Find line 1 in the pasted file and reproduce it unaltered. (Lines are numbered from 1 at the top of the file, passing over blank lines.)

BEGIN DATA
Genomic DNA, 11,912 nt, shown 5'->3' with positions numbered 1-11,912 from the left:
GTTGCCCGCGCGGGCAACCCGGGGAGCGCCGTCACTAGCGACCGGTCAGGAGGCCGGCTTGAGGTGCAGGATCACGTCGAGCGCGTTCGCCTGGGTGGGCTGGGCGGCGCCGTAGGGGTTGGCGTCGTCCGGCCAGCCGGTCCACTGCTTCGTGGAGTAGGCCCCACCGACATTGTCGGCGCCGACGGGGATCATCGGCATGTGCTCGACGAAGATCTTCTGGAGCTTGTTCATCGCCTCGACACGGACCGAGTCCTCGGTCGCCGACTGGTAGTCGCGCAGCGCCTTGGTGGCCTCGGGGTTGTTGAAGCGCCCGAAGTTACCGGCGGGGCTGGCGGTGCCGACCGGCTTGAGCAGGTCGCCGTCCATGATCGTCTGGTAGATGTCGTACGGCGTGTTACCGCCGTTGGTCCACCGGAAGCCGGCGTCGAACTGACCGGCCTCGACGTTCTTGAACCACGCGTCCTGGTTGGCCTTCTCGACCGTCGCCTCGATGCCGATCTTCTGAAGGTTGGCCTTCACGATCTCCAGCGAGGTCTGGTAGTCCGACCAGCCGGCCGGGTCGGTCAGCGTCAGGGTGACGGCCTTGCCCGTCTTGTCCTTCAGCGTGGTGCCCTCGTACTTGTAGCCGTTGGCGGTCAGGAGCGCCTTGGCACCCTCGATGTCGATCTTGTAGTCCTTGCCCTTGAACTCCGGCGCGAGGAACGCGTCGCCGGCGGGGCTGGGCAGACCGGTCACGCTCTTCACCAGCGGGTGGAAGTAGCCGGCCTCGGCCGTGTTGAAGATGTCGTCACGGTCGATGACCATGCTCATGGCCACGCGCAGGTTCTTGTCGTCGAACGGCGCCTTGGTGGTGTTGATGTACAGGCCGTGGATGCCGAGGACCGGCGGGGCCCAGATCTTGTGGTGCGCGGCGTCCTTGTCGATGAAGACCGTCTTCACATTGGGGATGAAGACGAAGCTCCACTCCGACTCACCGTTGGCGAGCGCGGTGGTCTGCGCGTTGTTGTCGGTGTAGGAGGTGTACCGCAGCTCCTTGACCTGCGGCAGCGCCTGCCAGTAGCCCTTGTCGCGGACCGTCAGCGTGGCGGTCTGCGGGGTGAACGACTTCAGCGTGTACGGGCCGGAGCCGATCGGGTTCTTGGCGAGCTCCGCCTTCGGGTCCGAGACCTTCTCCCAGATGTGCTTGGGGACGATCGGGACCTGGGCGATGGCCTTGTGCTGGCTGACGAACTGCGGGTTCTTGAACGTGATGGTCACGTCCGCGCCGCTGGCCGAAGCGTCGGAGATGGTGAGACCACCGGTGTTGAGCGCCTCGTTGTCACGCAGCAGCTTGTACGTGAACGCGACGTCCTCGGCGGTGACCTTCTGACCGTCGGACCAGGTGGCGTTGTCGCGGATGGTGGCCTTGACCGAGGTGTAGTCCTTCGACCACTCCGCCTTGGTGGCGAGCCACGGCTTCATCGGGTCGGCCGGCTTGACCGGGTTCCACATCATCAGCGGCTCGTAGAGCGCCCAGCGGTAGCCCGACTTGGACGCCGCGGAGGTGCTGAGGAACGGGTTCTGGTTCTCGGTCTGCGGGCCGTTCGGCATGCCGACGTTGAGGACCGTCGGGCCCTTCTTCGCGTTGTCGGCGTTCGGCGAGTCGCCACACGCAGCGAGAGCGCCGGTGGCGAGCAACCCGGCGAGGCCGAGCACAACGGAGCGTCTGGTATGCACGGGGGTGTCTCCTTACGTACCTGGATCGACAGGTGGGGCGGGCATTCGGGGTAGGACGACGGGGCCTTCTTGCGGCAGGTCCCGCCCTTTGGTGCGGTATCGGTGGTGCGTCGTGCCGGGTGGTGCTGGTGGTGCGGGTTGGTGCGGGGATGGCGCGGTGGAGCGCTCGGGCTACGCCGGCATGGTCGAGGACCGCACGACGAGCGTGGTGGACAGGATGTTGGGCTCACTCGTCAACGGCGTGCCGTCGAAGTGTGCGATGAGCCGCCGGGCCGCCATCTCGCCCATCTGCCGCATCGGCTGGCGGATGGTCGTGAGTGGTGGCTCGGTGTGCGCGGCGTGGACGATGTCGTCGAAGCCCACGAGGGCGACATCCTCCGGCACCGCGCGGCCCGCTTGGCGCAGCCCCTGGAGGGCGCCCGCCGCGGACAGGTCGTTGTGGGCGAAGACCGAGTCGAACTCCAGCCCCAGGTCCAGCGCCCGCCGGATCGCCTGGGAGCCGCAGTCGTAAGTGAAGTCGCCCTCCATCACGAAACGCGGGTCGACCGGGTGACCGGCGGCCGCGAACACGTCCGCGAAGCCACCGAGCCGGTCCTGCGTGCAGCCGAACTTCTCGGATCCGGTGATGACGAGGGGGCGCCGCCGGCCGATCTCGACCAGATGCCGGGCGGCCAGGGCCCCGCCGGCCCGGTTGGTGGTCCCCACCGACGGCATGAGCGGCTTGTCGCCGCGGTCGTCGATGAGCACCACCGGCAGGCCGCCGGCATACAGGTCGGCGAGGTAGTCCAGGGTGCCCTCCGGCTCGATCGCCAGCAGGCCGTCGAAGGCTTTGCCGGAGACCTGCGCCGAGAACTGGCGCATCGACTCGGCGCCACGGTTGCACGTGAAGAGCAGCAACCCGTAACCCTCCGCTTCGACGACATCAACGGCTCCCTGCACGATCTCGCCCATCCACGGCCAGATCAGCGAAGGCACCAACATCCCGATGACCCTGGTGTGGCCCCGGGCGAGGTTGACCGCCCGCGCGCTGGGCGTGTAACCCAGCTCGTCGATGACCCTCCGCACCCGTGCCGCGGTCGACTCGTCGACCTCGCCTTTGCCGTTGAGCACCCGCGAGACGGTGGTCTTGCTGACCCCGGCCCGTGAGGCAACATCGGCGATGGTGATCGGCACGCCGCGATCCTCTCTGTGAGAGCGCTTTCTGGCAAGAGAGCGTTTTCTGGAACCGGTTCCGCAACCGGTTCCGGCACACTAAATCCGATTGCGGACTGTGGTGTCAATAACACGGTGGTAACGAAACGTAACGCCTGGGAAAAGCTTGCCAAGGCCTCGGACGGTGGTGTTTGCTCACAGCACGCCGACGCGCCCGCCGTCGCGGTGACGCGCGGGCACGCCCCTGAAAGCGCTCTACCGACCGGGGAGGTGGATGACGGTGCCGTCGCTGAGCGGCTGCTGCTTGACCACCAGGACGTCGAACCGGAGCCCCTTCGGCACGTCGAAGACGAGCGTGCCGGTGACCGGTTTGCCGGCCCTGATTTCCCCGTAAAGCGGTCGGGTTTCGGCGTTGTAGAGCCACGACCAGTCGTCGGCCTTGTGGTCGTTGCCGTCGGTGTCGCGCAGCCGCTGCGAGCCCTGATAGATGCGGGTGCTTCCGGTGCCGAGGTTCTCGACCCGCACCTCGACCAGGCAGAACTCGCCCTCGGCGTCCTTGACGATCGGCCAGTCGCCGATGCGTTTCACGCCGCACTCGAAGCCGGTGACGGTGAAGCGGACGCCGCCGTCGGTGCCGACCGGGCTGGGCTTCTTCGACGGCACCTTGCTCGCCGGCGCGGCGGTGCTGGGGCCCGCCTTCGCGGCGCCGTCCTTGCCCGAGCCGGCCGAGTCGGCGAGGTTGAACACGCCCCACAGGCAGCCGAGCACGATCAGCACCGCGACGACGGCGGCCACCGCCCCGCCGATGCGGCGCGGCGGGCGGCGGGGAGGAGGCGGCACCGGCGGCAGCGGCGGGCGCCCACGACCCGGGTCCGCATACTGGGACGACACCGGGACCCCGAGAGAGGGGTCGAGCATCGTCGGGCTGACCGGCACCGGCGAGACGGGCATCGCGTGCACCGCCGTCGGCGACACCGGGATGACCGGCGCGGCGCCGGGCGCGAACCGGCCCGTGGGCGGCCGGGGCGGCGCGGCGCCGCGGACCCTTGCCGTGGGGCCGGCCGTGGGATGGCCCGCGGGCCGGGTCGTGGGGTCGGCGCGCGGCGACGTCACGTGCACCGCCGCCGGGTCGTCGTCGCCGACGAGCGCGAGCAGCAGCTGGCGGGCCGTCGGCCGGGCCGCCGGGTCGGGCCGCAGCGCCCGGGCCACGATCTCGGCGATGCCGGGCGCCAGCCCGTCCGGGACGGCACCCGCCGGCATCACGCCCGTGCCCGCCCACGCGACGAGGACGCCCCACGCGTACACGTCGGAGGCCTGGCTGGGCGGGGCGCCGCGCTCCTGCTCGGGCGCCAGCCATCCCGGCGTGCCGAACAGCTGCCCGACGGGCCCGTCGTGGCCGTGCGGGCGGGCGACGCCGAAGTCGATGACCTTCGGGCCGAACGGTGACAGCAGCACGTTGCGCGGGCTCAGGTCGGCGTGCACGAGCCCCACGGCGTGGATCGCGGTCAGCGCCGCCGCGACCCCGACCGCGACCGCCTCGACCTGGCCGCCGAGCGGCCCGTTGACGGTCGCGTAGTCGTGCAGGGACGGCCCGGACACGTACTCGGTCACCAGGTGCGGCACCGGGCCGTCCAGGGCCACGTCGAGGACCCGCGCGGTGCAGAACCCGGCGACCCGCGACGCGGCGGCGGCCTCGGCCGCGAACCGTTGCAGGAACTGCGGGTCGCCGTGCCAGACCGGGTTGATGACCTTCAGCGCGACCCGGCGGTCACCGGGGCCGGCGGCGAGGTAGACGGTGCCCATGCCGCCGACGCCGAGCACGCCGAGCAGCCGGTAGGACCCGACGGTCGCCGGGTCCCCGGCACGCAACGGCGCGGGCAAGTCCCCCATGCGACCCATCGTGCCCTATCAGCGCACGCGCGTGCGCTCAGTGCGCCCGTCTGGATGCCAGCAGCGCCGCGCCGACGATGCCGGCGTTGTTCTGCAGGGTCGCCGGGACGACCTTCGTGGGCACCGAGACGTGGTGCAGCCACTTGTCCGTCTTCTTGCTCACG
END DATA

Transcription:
Genomic DNA, 11,912 nt, shown 5'->3' with positions numbered 1-11,912 from the left: